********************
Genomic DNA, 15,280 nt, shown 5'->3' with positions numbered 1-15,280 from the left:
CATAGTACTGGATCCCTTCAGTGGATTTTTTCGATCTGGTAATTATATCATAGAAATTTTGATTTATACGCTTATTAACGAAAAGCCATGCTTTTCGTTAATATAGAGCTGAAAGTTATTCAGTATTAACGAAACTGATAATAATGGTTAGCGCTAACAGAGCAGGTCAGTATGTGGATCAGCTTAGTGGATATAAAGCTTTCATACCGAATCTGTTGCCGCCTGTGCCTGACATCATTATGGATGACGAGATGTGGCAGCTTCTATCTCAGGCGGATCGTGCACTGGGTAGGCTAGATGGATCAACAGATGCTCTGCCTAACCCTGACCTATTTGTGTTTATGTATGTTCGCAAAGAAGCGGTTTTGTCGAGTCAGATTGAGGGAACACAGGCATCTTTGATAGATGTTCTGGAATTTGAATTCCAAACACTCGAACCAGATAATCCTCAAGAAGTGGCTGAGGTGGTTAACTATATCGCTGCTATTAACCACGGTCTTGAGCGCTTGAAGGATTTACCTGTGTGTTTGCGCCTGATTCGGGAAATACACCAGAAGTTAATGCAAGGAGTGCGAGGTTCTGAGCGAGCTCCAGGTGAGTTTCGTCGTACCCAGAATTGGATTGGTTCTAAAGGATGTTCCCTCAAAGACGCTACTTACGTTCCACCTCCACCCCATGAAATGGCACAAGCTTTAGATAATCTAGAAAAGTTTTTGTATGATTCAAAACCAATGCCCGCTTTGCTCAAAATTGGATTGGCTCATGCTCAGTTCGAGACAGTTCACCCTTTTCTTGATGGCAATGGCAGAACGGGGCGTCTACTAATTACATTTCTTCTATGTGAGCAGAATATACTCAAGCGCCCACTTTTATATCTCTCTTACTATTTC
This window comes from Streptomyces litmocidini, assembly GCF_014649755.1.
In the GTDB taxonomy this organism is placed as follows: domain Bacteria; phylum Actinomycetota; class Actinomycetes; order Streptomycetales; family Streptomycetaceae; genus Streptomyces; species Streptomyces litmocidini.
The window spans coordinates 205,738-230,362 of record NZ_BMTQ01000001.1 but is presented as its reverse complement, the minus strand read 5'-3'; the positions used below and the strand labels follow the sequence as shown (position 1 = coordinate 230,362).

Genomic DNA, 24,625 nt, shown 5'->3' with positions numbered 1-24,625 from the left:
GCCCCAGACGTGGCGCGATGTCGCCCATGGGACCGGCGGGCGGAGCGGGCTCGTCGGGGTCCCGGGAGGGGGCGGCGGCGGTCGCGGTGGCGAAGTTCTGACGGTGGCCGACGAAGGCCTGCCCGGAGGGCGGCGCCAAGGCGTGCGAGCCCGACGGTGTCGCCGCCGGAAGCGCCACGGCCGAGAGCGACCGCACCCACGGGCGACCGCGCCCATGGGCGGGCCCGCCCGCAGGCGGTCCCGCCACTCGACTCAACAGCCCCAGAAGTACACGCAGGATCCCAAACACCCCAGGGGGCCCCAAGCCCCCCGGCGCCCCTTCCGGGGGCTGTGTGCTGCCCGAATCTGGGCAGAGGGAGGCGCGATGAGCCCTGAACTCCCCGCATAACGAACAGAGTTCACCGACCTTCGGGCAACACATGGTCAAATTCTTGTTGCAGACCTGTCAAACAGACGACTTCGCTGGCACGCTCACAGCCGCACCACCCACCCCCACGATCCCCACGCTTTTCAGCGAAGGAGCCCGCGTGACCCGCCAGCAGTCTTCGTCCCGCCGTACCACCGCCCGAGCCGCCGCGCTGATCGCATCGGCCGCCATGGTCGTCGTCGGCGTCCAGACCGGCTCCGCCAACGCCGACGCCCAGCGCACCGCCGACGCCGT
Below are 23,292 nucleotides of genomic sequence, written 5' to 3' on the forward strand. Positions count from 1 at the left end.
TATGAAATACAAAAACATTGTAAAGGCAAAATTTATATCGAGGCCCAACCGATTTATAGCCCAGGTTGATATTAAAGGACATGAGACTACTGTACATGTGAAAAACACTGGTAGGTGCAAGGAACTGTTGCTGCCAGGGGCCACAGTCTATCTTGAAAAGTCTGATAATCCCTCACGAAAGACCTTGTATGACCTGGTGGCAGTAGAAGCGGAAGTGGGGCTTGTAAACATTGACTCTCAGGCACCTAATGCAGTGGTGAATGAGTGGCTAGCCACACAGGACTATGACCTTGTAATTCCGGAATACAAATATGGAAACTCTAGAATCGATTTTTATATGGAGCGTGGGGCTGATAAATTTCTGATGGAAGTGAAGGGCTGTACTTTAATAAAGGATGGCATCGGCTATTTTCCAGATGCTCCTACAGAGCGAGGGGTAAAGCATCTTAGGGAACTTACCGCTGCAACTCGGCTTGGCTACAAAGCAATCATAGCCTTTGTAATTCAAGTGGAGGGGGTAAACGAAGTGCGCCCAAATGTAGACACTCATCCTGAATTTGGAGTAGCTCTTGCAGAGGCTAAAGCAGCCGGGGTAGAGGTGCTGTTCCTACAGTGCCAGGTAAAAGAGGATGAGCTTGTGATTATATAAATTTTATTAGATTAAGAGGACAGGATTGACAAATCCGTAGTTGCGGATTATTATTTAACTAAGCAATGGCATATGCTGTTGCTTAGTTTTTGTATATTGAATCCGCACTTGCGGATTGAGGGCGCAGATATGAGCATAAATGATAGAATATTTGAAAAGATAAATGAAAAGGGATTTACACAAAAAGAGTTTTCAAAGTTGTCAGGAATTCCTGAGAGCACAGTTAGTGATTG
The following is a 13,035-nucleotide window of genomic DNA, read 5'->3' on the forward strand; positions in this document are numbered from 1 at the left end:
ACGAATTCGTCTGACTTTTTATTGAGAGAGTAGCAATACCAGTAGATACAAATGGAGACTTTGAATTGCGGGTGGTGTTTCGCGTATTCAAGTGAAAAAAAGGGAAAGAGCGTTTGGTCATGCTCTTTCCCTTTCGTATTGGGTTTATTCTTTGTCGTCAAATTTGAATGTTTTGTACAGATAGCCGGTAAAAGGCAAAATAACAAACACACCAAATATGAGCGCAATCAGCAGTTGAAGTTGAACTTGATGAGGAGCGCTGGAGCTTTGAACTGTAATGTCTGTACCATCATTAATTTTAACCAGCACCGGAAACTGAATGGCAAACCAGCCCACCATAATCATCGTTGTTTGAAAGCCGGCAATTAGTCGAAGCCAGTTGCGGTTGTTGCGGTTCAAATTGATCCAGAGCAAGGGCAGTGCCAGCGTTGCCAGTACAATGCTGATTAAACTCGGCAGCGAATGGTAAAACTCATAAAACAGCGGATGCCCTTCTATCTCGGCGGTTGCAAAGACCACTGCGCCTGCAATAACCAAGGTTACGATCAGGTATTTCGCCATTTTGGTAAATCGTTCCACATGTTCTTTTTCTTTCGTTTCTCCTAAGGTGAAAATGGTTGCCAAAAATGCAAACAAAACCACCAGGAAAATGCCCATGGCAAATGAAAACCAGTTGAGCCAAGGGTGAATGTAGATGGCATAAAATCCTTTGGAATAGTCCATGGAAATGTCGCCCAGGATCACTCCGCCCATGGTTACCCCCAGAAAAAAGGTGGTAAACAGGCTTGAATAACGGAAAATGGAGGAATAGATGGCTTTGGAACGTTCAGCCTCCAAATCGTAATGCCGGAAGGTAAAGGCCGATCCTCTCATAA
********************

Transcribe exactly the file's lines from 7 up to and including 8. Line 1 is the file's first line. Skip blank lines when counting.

GCCCCAGACGTGGCGCGATGTCGCCCATGGGACCGGCGGGCGGAGCGGGCTCGTCGGGGTCCCGGGAGGGGGCGGCGGCGGTCGCGGTGGCGAAGTTCTGACGGTGGCCGACGAAGGCCTGCCCGGAGGGCGGCGCCAAGGCGTGCGAGCCCGACGGTGTCGCCGCCGGAAGCGCCACGGCCGAGAGCGACCGCACCCACGGGCGACCGCGCCCATGGGCGGGCCCGCCCGCAGGCGGTCCCGCCACTCGACTCAACAGCCCCAGAAGTACACGCAGGATCCCAAACACCCCAGGGGGCCCCAAGCCCCCCGGCGCCCCTTCCGGGGGCTGTGTGCTGCCCGAATCTGGGCAGAGGGAGGCGCGATGAGCCCTGAACTCCCCGCATAACGAACAGAGTTCACCGACCTTCGGGCAACACATGGTCAAATTCTTGTTGCAGACCTGTCAAACAGACGACTTCGCTGGCACGCTCACAGCCGCACCACCCACCCCCACGATCCCCACGCTTTTCAGCGAAGGAGCCCGCGTGACCCGCCAGCAGTCTTCGTCCCGCCGTACCACCGCCCGAGCCGCCGCGCTGATCGCATCGGCCGCCATGGTCGTCGTCGGCGTCCAGACCGGCTCCGCCAACGCCGACGCCCAGCGCACCGCCGACGCCGT
Below are 23,292 nucleotides of genomic sequence, written 5' to 3' on the forward strand. Positions count from 1 at the left end.